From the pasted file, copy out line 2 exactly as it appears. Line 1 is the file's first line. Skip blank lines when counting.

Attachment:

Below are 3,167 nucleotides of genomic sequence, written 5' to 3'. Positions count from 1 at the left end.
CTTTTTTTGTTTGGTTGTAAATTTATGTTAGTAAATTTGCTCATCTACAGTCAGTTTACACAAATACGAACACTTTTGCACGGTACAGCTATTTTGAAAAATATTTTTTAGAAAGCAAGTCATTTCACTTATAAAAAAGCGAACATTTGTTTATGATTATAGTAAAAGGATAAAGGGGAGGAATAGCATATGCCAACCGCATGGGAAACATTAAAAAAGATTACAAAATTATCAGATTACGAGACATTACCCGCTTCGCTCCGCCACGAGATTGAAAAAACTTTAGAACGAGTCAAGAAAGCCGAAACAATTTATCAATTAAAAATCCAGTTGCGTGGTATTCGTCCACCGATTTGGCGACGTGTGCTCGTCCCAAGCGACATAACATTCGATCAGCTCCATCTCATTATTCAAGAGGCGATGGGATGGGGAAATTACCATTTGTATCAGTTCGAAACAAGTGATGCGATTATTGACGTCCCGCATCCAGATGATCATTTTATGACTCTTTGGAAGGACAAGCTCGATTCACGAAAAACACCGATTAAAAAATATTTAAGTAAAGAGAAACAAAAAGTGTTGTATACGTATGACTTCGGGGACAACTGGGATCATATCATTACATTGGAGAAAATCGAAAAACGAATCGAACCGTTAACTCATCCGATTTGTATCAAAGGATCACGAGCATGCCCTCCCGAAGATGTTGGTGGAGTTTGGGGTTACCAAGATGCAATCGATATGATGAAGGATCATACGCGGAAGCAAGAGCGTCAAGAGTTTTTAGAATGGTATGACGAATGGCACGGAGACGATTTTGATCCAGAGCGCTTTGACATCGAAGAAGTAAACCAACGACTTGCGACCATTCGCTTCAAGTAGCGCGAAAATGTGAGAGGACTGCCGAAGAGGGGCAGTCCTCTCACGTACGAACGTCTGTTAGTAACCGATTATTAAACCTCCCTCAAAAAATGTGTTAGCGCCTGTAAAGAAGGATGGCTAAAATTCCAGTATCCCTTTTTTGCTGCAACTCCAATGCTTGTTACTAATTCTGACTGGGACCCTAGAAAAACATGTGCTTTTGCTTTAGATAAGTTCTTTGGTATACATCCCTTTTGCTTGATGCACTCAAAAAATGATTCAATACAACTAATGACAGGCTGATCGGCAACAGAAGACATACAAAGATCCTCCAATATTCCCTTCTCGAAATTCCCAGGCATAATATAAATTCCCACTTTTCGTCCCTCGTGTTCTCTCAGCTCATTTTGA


CTTTTTTTGTTTGGTTGTAAATTTATGTTAGTAAATTTGCTCATCTACAGTCAGTTTACACAAATACGAACACTTTTGCACGGTACAGCTATTTTGAAAAATATTTTTTAGAAAGCAAGTCATTTCACTTATAAAAAAGCGAACATTTGTTTATGATTATAGTAAAAGGATAAAGGGGAGGAATAGCATATGCCAACCGCATGGGAAACATTAAAAAAGATTACAAAATTATCAGATTACGAGACATTACCCGCTTCGCTCCGCCACGAGATTGAAAAAACTTTAGAACGAGTCAAGAAAGCCGAAACAATTTATCAATTAAAAATCCAGTTGCGTGGTATTCGTCCACCGATTTGGCGACGTGTGCTCGTCCCAAGCGACATAACATTCGATCAGCTCCATCTCATTATTCAAGAGGCGATGGGATGGGGAAATTACCATTTGTATCAGTTCGAAACAAGTGATGCGATTATTGACGTCCCGCATCCAGATGATCATTTTATGACTCTTTGGAAGGACAAGCTCGATTCACGAAAAACACCGATTAAAAAATATTTAAGTAAAGAGAAACAAAAAGTGTTGTATACGTATGACTTCGGGGACAACTGGGATCATATCATTACATTGGAGAAAATCGAAAAACGAATCGAACCGTTAACTCATCCGATTTGTATCAAAGGATCACGAGCATGCCCTCCCGAAGATGTTGGTGGAGTTTGGGGTTACCAAGATGCAATCGATATGATGAAGGATCATACGCGGAAGCAAGAGCGTCAAGAGTTTTTAGAATGGTATGACGAATGGCACGGAGACGATTTTGATCCAGAGCGCTTTGACATCGAAGAAGTAAACCAACGACTTGCGACCATTCGCTTCAAGTAGCGCGAAAATGTGAGAGGACTGCCGAAGAGGGGCAGTCCTCTCACGTACGAACGTCTGTTAGTAACCGATTATTAAACCTCCCTCAAAAAATGTGTTAGCGCCTGTAAAGAAGGATGGCTAAAATTCCAGTATCCCTTTTTTGCTGCAACTCCAATGCTTGTTACTAATTCTGACTGGGACCCTAGAAAAACATGTGCTTTTGCTTTAGATAAGTTCTTTGGTATACATCCCTTTTGCTTGATGCACTCAAAAAATGATTCAATACAACTAATGACAGGCTGATCGGCAACAGAAGACATACAAAGATCCTCCAATATTCCCTTCTCGAAATTCCCAGGCATAATATAAATTCCCACTTTTCGTCCCTCGTGTTCTCTCAGCTCATTTTGA